The phase 1, multicenter ARC-101 study enrolled 16 patients with relapsed or refractory multiple myeloma at one of two dose levels. Study participants were either triple-refractory or received at least three previous treatment regimens — including proteasome inhibitors, immunomodulatory agents and anti-CD38 antibodies.

Frigault reported results of the first 12 treated patients. Six (median age, 73 years; range, 66-75; n= 3 men; median prior lines of therapy, five) received the first dose level of 100 × 106 CAR T cells, and six (median age, 60 years; range, 53-65; n = 5 men; median prior lines of therapy, four) received 300 × 106 CAR T cells.

Patients received CART-ddBCMA after undergoing lymphodepletion chemotherapy with 300 mg/m2 cyclophosphamide and 30 mg/m2 fludarabine.

Safety as measured by incidence of treatment-related adverse events and dose-limiting toxicities served as the study’s primary endpoint. Secondary endpoints included clinical response based on International Myeloma Working Group criteria, minimal residual disease (MRD) status, duration of response, PFS and OS.

Median follow-up was 197 days (range, 29-449), with a data cutoff date of April 14.

Results showed cytopenias were the most common grade 3 or grade 4 treatment-related adverse events, experienced by all patients in the study. However, no patients experienced grade 3 or grade 4 infections after infusion.

Cytokine release syndrome occurred in 11 of the 12 patients; however, only one patient — who received the higher dose level — had grade 3 CRS. One patient in the lower-dose group had grade 1 to grade 2 neurotoxicity and one patient in the higher-dose group had grade 3 neurotoxicity. Researchers reported no dose-limiting toxicities.

Frigault said he was “very encouraged” by the safety results so far, especially for a study population he described as older and having a heavy disease burden.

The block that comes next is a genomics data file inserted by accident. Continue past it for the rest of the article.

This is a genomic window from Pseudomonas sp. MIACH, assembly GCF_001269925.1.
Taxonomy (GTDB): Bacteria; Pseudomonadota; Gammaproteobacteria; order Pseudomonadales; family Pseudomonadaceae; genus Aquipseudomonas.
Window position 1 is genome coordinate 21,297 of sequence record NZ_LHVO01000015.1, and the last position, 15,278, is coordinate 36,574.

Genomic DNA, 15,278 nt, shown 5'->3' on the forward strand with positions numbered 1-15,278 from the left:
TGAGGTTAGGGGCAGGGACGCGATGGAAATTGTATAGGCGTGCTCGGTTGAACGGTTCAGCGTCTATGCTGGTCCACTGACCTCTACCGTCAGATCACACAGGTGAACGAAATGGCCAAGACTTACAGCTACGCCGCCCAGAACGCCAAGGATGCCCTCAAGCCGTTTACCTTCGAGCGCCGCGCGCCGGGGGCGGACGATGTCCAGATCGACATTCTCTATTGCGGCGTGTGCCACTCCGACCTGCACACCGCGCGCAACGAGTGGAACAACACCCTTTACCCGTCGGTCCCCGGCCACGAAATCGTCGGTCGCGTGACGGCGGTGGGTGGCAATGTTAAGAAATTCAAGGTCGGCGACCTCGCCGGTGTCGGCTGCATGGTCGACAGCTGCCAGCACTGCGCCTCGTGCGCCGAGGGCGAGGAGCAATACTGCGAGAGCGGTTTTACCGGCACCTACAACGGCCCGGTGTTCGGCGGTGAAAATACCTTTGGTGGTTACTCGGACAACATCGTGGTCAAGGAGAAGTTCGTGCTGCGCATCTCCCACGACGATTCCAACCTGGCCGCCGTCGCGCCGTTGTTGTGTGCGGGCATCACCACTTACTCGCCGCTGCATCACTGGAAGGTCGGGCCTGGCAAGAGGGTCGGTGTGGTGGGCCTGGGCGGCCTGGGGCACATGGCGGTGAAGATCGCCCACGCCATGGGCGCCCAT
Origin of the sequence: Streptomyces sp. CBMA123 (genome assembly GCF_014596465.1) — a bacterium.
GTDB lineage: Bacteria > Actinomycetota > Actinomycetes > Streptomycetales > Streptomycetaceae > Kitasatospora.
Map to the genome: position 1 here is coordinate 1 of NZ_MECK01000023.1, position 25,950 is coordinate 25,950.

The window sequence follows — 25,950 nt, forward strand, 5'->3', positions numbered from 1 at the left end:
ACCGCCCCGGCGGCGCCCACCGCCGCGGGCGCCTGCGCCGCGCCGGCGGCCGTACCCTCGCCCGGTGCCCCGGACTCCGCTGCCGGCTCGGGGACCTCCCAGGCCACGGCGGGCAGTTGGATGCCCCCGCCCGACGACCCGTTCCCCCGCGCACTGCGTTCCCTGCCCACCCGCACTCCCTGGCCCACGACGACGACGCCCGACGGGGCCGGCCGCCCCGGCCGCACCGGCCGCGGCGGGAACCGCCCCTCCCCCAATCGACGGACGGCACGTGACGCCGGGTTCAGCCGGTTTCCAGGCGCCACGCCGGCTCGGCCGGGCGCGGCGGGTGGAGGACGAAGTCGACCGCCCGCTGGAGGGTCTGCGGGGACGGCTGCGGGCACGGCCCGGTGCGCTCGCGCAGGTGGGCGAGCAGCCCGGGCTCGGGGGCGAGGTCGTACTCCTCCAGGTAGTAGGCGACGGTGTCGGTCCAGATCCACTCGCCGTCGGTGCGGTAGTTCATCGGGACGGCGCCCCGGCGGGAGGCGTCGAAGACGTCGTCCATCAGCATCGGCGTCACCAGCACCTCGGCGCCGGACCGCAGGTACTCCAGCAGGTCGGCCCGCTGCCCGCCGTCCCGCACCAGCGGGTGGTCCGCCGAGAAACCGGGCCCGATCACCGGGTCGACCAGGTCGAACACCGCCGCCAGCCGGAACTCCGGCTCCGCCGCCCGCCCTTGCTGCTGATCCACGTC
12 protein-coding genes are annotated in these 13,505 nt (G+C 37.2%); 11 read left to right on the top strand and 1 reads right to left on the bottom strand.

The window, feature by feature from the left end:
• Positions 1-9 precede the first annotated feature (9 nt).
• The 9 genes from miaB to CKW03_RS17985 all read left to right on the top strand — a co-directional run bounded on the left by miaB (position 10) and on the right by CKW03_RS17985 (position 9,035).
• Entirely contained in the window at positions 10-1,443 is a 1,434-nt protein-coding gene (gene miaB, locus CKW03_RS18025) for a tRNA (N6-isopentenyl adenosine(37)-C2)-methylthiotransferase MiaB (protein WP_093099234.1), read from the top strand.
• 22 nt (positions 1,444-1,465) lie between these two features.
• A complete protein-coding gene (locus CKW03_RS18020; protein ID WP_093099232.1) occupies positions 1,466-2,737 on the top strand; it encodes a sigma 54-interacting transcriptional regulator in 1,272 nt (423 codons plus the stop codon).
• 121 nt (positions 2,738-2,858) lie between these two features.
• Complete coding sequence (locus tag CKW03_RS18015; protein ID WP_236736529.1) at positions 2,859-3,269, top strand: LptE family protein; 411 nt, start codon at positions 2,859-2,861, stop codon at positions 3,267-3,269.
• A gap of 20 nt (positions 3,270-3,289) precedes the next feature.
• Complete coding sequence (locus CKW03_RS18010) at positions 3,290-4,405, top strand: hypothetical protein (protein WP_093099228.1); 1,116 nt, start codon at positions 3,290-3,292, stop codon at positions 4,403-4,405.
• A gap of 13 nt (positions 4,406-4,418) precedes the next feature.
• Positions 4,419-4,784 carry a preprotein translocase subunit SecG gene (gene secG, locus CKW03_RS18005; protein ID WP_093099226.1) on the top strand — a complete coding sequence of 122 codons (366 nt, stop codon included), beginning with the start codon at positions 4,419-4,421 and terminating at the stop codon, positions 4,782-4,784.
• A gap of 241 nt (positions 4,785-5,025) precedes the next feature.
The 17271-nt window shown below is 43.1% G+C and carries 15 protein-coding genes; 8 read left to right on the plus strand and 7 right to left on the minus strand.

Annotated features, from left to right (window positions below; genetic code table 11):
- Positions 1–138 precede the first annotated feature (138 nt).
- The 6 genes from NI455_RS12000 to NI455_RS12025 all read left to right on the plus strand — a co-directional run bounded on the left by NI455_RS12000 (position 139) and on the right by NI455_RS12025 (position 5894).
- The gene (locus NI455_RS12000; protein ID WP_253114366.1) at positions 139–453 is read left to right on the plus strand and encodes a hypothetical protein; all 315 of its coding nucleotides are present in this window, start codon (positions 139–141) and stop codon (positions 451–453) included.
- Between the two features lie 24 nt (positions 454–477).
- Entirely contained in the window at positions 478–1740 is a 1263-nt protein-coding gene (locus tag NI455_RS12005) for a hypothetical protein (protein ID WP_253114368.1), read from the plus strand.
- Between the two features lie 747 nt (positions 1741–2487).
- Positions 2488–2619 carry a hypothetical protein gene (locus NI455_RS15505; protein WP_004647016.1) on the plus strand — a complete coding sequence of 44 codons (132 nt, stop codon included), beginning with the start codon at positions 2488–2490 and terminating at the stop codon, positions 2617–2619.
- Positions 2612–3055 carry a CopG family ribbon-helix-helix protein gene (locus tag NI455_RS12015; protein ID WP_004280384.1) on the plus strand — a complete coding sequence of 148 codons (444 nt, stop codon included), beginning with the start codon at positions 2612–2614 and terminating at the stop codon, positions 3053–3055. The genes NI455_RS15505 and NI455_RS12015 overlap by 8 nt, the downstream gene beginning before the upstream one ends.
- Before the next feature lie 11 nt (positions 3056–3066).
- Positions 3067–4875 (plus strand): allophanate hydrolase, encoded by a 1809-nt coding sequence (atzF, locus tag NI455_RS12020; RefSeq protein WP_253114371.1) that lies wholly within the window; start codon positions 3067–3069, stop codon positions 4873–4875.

“I think it is very promising despite the small numbers in the study,” he told Healio. “I am very optimistic that patients will tolerate this therapy well.”

Efficacy results showed an overall response rate of 100%. Six patients had a complete response to therapy, including five with a stringent complete response.

Four of the stringent complete responses occurred in the lower-dose group. This result, coupled with the favorable safety profile, led the researchers to choose the 100 × 106 CAR T-cell dose level for further study, Frigault said.

Patients continue to be enrolled at the lower dose level and a phase 2 study is planned, he added.

Ten patients had MRD-negative status as of their last follow-up, and 11 had ongoing responses to therapy as of the data cutoff date.

Frigault said responses seen so far in this study are clinically meaningful and have been demonstrated even by patients who received previous BCMA-targeted therapy.

“We are seeing ongoing responses past a year,” he told Healio. “Our very first patient remains in response around 450 days since infusion.”

These early results show the safety and efficacy of CART-ddBCMA to be on par with that of other BCMA-directed CAR T-cell therapies for multiple myeloma.

"We need more time to evaluate the durability of the responses in this study,” Frigault said, “but I think all this looks very promising.”